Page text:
The intersections of diet culture, ableism, healthism and anti-fatness

The intersections of diet culture, ableism, healthism and anti-fatness

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The topic of this blog post is one I only started to explore myself in the past year or so. I was shocked, at first, when it sunk in how ableist diet culture is, with healthism and anti-fatness/sizeism as the links. I realized how ablest (and healthist) my own thinking was back when I was deeply enmeshed in diet culture, myself. And now that I see this darker side of diet culture, I can’t unsee it, and I want you to see it, too.

Diet culture is just one of many social systems in which people are treated inequitably. It often overlaps not just with ableism, sizeism and healthism, but also with racism, sexism, ageism and classism.

Diet culture supports interpretations of personal health choices as moral character — it’s not just about weight loss. Diet culture does not support the value of all bodies, and diet culture does not exist in a vacuum.

Even if you don’t consider yourself to be on a “diet,” because you live within diet culture, you will still have thoughts, beliefs and behaviors — conscious or unconscious — that have been strongly influenced by diet culture. Unless you do the work to free yourself, of course.

Closely related to diet culture is fitness culture, which, not surprisingly, is also healthist and ableist, sending subtle or not-so-subtle messages that exercise should be used to “overcome” or avoid disability, because disabled bodies have less value.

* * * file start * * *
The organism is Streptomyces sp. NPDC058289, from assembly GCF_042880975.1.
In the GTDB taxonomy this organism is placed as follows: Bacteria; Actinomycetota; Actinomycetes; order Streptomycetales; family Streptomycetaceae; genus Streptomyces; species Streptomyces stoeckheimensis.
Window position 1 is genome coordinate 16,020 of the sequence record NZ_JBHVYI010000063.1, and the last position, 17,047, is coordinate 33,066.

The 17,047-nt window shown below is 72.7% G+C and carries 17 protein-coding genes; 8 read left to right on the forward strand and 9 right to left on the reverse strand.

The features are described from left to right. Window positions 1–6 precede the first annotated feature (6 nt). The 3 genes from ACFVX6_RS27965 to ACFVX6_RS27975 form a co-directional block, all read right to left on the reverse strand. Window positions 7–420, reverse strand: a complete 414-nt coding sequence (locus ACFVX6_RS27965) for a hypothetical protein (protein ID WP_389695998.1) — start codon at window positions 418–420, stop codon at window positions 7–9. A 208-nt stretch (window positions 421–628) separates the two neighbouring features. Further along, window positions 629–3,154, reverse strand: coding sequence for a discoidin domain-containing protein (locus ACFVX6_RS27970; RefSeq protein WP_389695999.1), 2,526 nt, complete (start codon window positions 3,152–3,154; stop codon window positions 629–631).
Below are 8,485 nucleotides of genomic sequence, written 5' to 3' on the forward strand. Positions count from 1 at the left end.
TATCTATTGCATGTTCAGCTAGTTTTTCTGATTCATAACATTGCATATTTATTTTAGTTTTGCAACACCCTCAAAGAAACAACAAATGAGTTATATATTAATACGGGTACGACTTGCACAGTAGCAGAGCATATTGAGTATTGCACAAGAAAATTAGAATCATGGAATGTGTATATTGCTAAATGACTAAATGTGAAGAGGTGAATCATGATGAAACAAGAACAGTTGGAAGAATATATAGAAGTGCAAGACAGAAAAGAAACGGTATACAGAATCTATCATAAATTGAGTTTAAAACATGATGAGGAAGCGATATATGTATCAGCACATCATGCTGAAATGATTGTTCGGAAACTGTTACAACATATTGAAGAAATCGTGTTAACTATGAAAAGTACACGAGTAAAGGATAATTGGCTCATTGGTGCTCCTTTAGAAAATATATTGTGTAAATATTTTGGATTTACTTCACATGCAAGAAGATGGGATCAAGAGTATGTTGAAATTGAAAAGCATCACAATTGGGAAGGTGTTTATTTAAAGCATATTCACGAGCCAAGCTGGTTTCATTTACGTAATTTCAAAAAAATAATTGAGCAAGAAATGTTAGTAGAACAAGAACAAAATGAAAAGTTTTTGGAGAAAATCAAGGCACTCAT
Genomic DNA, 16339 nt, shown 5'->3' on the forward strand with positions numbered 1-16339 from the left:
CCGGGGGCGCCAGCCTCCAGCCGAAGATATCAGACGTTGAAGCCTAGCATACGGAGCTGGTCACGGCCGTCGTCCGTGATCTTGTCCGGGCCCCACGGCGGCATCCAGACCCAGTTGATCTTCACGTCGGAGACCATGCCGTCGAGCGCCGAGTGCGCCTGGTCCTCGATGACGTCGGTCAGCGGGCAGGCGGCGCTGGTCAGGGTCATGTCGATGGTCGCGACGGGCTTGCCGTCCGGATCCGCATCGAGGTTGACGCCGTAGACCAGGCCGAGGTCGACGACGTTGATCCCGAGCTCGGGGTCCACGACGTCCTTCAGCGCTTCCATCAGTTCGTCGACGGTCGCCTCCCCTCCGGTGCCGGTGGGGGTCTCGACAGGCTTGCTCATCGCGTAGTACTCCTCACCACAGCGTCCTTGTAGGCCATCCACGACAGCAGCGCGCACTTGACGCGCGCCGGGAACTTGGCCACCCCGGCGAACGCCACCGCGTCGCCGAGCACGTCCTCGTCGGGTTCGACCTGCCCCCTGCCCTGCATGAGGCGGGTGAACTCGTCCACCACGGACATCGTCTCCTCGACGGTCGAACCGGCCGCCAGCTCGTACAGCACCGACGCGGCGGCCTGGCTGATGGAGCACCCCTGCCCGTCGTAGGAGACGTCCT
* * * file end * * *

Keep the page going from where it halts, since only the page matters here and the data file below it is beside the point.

What is “disability”? What is “ableism”?

So, what do I mean when I say “disabled”? I’m not only talking about needing to use a wheelchair, a walker, a cane or other mobility assistance devices. Disabilities can be visible, or not visible. Someone with a health condition that affects their strength, endurance or mobility would be disabled, and that may not be entirely visible. Or, someone could be neurodivergent, which often is invisible.

“Neurodivergent” is term for people with cognitive and/or neurological processes that differ from what is considered — by cultural/societal and medical standards — to be “typical” or “normal.” This includes people with autism, ADHD, anxiety, depression and borderline personality, as well as people who are highly sensitive to sensory stimulation.

I found this definition by lawyer and social justice activist Talila “TL” Lewis to be detailed and powerful:

“A system of assigning value to people’s bodies and minds based on societally constructed ideas of normalcy, productivity, desirability, intelligence, excellence, and fitness. These constructed ideas are deeply rooted in eugenics, anti-Blackness, misogyny, colonialism, imperialism and capitalism.